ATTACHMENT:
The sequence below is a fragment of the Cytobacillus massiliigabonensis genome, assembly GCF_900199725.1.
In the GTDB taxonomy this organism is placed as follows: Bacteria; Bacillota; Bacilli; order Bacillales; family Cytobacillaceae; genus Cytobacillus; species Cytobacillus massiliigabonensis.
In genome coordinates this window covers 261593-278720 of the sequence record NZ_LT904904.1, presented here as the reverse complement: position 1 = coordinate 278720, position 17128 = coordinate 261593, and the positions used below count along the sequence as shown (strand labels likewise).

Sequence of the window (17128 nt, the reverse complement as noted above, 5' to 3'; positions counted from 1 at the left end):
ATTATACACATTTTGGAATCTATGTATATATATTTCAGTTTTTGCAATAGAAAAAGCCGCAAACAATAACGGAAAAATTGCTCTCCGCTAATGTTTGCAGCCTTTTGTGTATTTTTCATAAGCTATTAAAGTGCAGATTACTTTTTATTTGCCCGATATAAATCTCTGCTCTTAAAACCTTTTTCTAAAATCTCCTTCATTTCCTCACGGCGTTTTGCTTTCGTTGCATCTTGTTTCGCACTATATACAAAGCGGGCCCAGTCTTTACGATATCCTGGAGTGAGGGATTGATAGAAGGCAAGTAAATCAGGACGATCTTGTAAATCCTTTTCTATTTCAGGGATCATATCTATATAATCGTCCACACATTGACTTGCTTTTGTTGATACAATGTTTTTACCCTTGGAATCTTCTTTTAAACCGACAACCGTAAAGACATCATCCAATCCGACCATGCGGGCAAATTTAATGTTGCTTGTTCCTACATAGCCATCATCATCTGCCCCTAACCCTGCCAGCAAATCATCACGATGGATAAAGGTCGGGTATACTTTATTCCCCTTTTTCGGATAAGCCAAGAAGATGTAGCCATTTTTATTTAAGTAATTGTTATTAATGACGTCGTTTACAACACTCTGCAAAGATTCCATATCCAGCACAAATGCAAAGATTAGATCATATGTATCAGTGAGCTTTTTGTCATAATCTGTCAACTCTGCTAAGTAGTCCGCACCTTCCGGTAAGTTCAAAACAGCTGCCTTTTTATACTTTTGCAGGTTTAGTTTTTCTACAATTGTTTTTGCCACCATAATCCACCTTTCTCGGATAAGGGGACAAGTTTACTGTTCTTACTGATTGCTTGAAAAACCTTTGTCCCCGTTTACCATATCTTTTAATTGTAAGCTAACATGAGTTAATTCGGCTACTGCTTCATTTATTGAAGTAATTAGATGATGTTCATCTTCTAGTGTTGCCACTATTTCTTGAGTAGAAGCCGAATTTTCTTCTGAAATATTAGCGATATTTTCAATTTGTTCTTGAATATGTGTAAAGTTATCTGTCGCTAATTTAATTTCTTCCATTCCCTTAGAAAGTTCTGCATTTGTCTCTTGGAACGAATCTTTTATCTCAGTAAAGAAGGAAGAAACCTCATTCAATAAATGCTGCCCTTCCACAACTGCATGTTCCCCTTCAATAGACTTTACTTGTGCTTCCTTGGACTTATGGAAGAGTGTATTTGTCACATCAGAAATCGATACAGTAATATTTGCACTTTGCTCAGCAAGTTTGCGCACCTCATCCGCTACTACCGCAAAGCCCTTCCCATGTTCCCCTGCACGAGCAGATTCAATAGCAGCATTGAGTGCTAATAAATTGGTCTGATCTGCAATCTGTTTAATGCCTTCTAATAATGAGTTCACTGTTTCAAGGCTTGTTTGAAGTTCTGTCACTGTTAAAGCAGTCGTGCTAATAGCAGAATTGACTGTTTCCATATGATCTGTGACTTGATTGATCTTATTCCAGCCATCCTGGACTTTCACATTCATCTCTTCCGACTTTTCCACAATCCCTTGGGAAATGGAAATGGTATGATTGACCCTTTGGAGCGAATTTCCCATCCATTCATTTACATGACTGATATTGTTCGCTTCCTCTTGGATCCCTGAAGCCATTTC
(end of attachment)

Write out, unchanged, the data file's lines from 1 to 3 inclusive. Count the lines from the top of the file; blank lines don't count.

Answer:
The sequence below is a fragment of the Cytobacillus massiliigabonensis genome, assembly GCF_900199725.1.
In the GTDB taxonomy this organism is placed as follows: Bacteria; Bacillota; Bacilli; order Bacillales; family Cytobacillaceae; genus Cytobacillus; species Cytobacillus massiliigabonensis.
In genome coordinates this window covers 261593-278720 of the sequence record NZ_LT904904.1, presented here as the reverse complement: position 1 = coordinate 278720, position 17128 = coordinate 261593, and the positions used below count along the sequence as shown (strand labels likewise).